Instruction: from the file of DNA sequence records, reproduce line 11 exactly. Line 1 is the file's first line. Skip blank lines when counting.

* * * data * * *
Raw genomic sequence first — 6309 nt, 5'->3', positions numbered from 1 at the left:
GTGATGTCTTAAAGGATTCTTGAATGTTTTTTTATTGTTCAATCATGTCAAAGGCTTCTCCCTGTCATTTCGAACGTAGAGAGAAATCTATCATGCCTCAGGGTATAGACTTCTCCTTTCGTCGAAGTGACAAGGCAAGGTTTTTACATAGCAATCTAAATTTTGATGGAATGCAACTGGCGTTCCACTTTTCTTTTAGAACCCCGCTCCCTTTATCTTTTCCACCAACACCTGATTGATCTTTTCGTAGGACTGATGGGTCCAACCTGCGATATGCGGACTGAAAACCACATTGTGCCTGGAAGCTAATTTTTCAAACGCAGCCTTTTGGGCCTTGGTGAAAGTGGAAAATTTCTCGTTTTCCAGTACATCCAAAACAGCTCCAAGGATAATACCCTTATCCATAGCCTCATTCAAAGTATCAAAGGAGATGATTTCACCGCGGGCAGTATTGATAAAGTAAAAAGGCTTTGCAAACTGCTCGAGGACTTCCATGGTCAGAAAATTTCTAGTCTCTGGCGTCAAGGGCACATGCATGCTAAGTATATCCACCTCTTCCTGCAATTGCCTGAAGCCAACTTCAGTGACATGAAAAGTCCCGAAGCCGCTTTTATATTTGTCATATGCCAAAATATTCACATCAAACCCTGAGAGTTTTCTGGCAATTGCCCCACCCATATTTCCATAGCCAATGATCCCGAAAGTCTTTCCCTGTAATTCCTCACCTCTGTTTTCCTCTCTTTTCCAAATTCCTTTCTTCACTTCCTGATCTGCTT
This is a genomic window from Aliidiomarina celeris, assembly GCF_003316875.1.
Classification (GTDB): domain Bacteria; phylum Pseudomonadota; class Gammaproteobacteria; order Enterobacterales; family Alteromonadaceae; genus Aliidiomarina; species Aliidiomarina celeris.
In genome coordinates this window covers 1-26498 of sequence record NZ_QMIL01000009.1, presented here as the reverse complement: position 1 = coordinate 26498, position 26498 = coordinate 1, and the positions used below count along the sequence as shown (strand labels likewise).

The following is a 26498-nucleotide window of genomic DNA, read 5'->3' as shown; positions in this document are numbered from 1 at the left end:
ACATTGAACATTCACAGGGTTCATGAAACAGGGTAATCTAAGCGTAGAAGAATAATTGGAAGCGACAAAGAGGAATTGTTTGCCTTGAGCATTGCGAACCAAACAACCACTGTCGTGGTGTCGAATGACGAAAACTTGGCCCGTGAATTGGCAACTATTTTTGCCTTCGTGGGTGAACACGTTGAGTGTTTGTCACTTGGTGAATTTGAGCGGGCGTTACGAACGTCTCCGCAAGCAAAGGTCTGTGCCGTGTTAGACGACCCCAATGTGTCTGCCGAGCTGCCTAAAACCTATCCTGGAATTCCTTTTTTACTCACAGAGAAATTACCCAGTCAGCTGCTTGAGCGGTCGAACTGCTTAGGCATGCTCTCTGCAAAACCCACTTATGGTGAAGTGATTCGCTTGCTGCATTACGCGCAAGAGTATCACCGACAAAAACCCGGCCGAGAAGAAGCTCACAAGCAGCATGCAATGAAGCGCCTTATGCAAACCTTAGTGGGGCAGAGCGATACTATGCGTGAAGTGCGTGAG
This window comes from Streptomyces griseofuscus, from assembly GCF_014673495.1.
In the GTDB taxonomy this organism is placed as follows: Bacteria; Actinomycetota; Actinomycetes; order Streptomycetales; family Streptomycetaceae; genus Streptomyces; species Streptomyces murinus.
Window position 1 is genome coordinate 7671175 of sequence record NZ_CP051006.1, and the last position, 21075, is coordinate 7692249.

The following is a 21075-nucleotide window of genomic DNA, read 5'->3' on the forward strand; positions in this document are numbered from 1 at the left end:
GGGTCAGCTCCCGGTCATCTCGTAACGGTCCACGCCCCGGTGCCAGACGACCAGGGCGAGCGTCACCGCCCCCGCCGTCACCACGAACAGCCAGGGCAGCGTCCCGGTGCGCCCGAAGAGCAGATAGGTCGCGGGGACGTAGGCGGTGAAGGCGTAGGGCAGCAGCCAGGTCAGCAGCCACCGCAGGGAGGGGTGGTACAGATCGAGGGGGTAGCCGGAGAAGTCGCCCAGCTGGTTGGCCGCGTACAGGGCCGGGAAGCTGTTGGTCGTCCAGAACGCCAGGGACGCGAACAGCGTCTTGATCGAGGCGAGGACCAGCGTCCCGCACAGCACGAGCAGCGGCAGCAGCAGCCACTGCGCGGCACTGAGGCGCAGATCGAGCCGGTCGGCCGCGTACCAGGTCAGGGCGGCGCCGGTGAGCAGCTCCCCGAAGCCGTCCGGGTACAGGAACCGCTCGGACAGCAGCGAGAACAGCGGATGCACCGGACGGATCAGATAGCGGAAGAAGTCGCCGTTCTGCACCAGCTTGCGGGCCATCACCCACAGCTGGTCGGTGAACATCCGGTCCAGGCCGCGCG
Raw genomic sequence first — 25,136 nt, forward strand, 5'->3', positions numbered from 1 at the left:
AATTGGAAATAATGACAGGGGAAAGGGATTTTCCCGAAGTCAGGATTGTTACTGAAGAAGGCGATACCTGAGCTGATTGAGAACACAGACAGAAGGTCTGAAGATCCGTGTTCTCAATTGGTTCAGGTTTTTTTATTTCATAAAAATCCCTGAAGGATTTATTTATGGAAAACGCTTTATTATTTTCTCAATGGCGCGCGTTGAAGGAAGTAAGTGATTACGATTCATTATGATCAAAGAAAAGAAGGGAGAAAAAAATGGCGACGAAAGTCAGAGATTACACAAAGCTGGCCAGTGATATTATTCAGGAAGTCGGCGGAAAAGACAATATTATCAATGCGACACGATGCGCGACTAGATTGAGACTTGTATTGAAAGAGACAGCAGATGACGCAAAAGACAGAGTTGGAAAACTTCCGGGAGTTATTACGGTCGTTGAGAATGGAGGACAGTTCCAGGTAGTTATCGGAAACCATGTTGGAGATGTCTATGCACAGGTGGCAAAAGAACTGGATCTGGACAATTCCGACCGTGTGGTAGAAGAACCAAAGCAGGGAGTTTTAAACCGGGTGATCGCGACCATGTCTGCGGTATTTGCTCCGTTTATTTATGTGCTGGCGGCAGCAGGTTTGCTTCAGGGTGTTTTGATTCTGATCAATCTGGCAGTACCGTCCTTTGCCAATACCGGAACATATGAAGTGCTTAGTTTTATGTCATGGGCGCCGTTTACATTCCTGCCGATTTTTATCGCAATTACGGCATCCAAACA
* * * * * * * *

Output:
The following is a 21075-nucleotide window of genomic DNA, read 5'->3' on the forward strand; positions in this document are numbered from 1 at the left end: